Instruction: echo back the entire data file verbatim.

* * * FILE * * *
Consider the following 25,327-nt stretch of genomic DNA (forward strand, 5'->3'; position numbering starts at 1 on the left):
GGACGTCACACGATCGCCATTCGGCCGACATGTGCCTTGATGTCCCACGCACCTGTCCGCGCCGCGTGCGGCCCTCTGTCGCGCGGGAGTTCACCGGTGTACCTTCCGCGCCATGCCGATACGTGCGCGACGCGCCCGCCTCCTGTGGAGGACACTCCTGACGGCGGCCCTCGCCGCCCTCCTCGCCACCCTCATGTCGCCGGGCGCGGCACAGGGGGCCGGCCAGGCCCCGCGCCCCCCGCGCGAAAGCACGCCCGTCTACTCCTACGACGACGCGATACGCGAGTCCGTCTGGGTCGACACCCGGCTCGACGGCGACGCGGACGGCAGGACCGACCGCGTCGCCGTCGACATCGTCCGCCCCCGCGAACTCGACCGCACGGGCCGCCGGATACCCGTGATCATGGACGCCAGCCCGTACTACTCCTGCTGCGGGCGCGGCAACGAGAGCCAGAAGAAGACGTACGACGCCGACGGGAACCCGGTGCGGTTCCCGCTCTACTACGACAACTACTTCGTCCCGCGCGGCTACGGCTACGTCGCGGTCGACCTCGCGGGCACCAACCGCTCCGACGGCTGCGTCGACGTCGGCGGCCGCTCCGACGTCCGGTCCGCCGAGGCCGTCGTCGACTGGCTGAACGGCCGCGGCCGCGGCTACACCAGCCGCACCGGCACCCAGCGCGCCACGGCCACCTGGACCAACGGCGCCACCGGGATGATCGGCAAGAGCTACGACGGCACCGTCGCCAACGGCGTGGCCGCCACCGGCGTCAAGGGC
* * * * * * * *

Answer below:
Consider the following 25,327-nt stretch of genomic DNA (forward strand, 5'->3'; position numbering starts at 1 on the left):
GGACGTCACACGATCGCCATTCGGCCGACATGTGCCTTGATGTCCCACGCACCTGTCCGCGCCGCGTGCGGCCCTCTGTCGCGCGGGAGTTCACCGGTGTACCTTCCGCGCCATGCCGATACGTGCGCGACGCGCCCGCCTCCTGTGGAGGACACTCCTGACGGCGGCCCTCGCCGCCCTCCTCGCCACCCTCATGTCGCCGGGCGCGGCACAGGGGGCCGGCCAGGCCCCGCGCCCCCCGCGCGAAAGCACGCCCGTCTACTCCTACGACGACGCGATACGCGAGTCCGTCTGGGTCGACACCCGGCTCGACGGCGACGCGGACGGCAGGACCGACCGCGTCGCCGTCGACATCGTCCGCCCCCGCGAACTCGACCGCACGGGCCGCCGGATACCCGTGATCATGGACGCCAGCCCGTACTACTCCTGCTGCGGGCGCGGCAACGAGAGCCAGAAGAAGACGTACGACGCCGACGGGAACCCGGTGCGGTTCCCGCTCTACTACGACAACTACTTCGTCCCGCGCGGCTACGGCTACGTCGCGGTCGACCTCGCGGGCACCAACCGCTCCGACGGCTGCGTCGACGTCGGCGGCCGCTCCGACGTCCGGTCCGCCGAGGCCGTCGTCGACTGGCTGAACGGCCGCGGCCGCGGCTACACCAGCCGCACCGGCACCCAGCGCGCCACGGCCACCTGGACCAACGGCGCCACCGGGATGATCGGCAAGAGCTACGACGGCACCGTCGCCAACGGCGTGGCCGCCACCGGCGTCAAGGGC